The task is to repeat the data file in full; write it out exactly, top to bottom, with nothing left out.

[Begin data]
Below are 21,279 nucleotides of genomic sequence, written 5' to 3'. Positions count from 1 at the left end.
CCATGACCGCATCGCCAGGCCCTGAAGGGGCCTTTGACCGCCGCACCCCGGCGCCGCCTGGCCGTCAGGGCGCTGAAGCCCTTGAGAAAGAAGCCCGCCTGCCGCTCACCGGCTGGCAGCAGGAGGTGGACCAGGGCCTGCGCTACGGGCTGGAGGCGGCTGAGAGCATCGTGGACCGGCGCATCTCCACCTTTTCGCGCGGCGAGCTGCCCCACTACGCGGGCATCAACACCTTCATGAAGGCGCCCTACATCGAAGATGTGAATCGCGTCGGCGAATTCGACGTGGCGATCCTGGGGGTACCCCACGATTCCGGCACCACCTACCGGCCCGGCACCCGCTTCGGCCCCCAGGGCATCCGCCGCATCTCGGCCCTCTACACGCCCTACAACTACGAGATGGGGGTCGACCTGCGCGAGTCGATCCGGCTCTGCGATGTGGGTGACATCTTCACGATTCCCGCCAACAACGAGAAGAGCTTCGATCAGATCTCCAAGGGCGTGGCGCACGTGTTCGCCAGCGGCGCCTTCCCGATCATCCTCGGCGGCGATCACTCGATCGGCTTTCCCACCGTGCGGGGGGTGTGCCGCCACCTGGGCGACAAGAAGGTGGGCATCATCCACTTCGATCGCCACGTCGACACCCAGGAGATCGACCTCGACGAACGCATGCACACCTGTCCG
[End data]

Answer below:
Below are 21,279 nucleotides of genomic sequence, written 5' to 3'. Positions count from 1 at the left end.
CCATGACCGCATCGCCAGGCCCTGAAGGGGCCTTTGACCGCCGCACCCCGGCGCCGCCTGGCCGTCAGGGCGCTGAAGCCCTTGAGAAAGAAGCCCGCCTGCCGCTCACCGGCTGGCAGCAGGAGGTGGACCAGGGCCTGCGCTACGGGCTGGAGGCGGCTGAGAGCATCGTGGACCGGCGCATCTCCACCTTTTCGCGCGGCGAGCTGCCCCACTACGCGGGCATCAACACCTTCATGAAGGCGCCCTACATCGAAGATGTGAATCGCGTCGGCGAATTCGACGTGGCGATCCTGGGGGTACCCCACGATTCCGGCACCACCTACCGGCCCGGCACCCGCTTCGGCCCCCAGGGCATCCGCCGCATCTCGGCCCTCTACACGCCCTACAACTACGAGATGGGGGTCGACCTGCGCGAGTCGATCCGGCTCTGCGATGTGGGTGACATCTTCACGATTCCCGCCAACAACGAGAAGAGCTTCGATCAGATCTCCAAGGGCGTGGCGCACGTGTTCGCCAGCGGCGCCTTCCCGATCATCCTCGGCGGCGATCACTCGATCGGCTTTCCCACCGTGCGGGGGGTGTGCCGCCACCTGGGCGACAAGAAGGTGGGCATCATCCACTTCGATCGCCACGTCGACACCCAGGAGATCGACCTCGACGAACGCATGCACACCTGTCCG